Labour makes £900m free school meals pledge for all primary children

By Gabriella Jozwiak

| 06 April 2017

All primary school children in England will receive free school meals if Labour wins the next general election, the party's leader has announced.

Jeremy Corbyn wants to introduce a VAT charge on private school fees. Picture: Parliament TV

Jeremy Corbyn said his party would introduce a VAT charge on private school fees to pay for the policy, which it hopes will raise £1.5bn a year.

Currently all children in reception class and years 1 and 2 receive free school meals in England, as well as those whose parents receive certain benefits.

Research released by the party suggests extending funding for free school meals to all primary school children would cost between £700m and £900m.

Labour's shadow education secretary Angela Rayner said cuts to school budgets introduced by the current government were impacting schools' ability to feed children, which was affecting pupils' health and attainment. 

A National Centre for Social Research and the Institute for Fiscal Studies report has shown offering universal access to free school meals improves educational attainment, enabling primary school children to advance by an average of two months.

"While the Conservatives offer tax giveaways to their billionaire friends, they are cutting the schools budget and threatening the health and futures of all our children by denying children the basic right of a healthy lunch at school," said Rayner.

"By investing in our education system and providing free school meals for every primary school child, we will remove the stigma attached to free school meals, and improve health and attainment for all children."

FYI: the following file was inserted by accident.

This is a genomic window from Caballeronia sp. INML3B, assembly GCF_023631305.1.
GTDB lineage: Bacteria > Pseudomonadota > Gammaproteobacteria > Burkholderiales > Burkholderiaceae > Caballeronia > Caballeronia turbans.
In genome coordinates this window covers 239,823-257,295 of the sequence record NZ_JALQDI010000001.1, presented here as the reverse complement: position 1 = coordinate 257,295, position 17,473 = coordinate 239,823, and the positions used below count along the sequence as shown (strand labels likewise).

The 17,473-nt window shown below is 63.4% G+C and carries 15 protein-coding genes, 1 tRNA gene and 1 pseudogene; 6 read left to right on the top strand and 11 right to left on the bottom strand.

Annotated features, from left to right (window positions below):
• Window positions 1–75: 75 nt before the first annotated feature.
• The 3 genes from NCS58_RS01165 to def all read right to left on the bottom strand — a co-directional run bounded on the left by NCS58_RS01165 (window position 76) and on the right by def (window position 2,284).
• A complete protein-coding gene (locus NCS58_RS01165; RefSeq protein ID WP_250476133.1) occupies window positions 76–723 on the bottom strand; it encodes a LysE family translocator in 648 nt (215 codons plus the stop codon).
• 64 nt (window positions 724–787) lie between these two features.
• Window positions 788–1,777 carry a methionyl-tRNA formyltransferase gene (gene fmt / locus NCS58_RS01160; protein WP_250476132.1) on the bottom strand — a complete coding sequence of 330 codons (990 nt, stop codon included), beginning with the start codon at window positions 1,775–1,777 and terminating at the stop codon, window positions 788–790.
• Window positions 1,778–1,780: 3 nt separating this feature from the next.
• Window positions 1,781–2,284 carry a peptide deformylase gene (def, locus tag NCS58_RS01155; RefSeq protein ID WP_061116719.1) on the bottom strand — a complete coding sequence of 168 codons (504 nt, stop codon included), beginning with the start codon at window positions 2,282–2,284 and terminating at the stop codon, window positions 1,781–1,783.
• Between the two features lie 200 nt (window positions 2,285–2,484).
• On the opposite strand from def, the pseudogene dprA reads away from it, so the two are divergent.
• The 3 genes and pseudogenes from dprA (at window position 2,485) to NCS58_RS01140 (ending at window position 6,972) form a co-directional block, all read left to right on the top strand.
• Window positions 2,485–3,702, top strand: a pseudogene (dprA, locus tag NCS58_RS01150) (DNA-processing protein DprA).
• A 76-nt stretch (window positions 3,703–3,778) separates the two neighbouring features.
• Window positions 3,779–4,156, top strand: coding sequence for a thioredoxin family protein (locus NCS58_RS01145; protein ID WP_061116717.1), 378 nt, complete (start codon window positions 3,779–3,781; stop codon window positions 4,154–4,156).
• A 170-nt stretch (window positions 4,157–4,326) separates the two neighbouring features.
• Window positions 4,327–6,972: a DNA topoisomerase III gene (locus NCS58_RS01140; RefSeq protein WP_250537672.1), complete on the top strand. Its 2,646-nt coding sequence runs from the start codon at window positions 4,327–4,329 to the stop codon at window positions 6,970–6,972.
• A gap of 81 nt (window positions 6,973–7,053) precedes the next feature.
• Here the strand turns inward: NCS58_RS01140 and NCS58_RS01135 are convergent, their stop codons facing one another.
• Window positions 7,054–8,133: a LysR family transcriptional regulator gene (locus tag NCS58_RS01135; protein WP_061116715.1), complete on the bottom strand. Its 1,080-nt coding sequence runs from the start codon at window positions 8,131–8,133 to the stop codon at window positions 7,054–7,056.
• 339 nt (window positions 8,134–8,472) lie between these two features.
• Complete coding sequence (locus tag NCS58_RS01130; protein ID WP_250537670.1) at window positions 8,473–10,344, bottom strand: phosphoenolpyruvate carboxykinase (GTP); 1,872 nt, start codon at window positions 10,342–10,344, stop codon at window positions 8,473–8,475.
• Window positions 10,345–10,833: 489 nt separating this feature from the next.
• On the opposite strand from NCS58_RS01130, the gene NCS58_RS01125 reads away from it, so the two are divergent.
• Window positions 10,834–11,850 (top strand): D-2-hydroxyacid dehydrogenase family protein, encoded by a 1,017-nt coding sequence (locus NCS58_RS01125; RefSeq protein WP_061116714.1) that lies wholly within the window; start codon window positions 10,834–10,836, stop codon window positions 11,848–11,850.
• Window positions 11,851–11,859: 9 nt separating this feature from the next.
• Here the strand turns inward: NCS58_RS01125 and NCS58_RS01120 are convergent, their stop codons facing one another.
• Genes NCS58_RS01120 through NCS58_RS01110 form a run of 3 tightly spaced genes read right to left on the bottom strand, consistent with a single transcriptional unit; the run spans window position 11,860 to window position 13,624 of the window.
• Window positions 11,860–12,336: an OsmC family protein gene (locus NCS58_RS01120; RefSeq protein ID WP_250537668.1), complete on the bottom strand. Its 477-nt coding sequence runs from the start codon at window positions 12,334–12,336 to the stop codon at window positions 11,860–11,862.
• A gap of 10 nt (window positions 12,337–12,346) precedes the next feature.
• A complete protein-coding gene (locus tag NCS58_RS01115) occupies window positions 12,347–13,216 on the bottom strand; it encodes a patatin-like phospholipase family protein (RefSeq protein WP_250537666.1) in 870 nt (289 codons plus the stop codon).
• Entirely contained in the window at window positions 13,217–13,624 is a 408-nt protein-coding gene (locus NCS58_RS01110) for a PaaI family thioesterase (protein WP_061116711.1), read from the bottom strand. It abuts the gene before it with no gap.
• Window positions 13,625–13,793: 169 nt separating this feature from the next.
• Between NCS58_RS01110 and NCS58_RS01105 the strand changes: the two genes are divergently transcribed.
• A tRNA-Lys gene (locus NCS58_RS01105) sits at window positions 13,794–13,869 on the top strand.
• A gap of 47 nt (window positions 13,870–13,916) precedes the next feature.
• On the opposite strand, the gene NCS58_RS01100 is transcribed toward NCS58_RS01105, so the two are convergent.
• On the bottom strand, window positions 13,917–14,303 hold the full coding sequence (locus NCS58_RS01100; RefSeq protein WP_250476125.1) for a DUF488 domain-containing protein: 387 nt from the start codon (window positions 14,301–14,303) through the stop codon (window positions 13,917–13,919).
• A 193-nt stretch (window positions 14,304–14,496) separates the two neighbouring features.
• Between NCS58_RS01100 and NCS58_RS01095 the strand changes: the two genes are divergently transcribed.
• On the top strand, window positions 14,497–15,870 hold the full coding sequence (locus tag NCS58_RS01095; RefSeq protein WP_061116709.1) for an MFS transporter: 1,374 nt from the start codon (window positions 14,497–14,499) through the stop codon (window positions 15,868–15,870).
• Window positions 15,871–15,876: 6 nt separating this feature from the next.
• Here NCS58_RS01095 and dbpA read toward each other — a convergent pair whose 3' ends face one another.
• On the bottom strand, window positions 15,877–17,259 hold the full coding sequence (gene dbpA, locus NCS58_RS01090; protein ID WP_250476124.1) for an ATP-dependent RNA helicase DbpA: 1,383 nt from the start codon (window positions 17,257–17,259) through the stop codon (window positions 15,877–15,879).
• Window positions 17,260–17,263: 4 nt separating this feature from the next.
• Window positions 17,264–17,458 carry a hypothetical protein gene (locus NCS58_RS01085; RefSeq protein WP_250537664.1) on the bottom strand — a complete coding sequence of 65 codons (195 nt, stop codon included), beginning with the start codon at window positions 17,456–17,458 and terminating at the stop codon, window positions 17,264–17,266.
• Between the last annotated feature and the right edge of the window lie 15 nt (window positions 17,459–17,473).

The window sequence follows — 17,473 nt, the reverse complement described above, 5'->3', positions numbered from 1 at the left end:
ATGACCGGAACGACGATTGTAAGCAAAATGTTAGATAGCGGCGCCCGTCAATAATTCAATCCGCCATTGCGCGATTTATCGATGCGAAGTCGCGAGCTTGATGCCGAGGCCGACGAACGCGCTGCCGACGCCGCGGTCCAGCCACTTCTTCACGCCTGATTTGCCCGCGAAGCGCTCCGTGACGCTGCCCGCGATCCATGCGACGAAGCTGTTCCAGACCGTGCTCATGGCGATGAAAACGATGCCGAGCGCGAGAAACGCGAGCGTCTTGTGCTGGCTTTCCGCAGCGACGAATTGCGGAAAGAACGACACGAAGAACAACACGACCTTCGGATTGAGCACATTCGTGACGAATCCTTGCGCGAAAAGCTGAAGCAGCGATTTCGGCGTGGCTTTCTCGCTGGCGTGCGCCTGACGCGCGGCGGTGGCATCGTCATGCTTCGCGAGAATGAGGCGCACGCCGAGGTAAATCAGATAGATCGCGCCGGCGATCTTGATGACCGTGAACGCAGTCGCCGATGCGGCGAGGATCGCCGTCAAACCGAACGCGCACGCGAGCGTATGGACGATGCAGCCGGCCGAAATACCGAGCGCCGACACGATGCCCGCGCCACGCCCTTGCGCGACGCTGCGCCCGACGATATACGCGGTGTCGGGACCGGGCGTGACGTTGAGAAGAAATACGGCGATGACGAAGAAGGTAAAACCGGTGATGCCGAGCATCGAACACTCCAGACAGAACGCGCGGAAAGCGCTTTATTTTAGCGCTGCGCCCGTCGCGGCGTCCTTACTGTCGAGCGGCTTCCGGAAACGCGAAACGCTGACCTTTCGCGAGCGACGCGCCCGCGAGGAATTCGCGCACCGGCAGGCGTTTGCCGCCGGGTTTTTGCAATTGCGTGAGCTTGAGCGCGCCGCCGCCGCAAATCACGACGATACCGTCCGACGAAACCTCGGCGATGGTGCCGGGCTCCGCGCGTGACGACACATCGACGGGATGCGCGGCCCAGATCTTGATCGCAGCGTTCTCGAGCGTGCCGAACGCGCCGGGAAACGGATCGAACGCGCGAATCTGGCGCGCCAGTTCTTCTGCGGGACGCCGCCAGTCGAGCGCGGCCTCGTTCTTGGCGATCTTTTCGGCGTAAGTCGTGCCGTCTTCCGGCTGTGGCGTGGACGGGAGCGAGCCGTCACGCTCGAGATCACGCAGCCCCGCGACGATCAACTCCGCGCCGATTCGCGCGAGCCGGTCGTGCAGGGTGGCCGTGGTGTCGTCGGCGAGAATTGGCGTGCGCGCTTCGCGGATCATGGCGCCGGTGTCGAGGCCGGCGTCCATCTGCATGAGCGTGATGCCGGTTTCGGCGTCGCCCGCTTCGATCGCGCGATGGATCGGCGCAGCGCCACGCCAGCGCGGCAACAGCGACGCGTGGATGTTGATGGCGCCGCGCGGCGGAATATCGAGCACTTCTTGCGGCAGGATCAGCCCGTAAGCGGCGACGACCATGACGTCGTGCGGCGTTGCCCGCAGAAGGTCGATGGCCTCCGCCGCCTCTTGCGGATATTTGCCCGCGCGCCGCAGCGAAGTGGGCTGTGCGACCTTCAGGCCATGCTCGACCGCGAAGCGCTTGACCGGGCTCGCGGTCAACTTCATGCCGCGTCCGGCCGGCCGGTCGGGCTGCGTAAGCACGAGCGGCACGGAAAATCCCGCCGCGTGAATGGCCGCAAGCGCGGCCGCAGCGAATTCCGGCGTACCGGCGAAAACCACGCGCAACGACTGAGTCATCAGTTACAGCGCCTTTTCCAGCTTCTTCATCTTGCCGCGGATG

Former Ofsted chief inspector Sir Michael Wilshaw backed the idea of putting VAT on private school fees, saying the independent sector should do more to support mainstream schools.

However, speaking on BBC Radio Four's Today Programme, he said Labour's proposed policy would result in families who did not need subsidies benefiting unnecessarily, and that the money would be better directed towards funding initiatives such as the pupil premium.

"I would rather see any extra cash that is available being given to poor parents," he said.

"What we have seen over the last few years is that the pupil premium has worked.

"It has worked particularly in primary schools where the attainment gap between free school meal children and non free school meal children has narrowed, and narrowed quite considerably." 

Julie Robinson, general secretary of the Independent Schools Council, criticised the plans, saying the policy would be "counterproductive".

"A third of pupils at our schools are on reduced fees and are from families where both parents work hard to pay the fees," she said. 

"If this measure was introduced, smaller independent schools may close, driving more children back to be funded in the state system.

"Half a million children are educated in independent schools, saving the state £3bn."

Labour's figures for the amount of money the VAT charge could raise was based on estimates made by The Fabian Society in 2010.

The next general election currently scheduled to be held in 2020.

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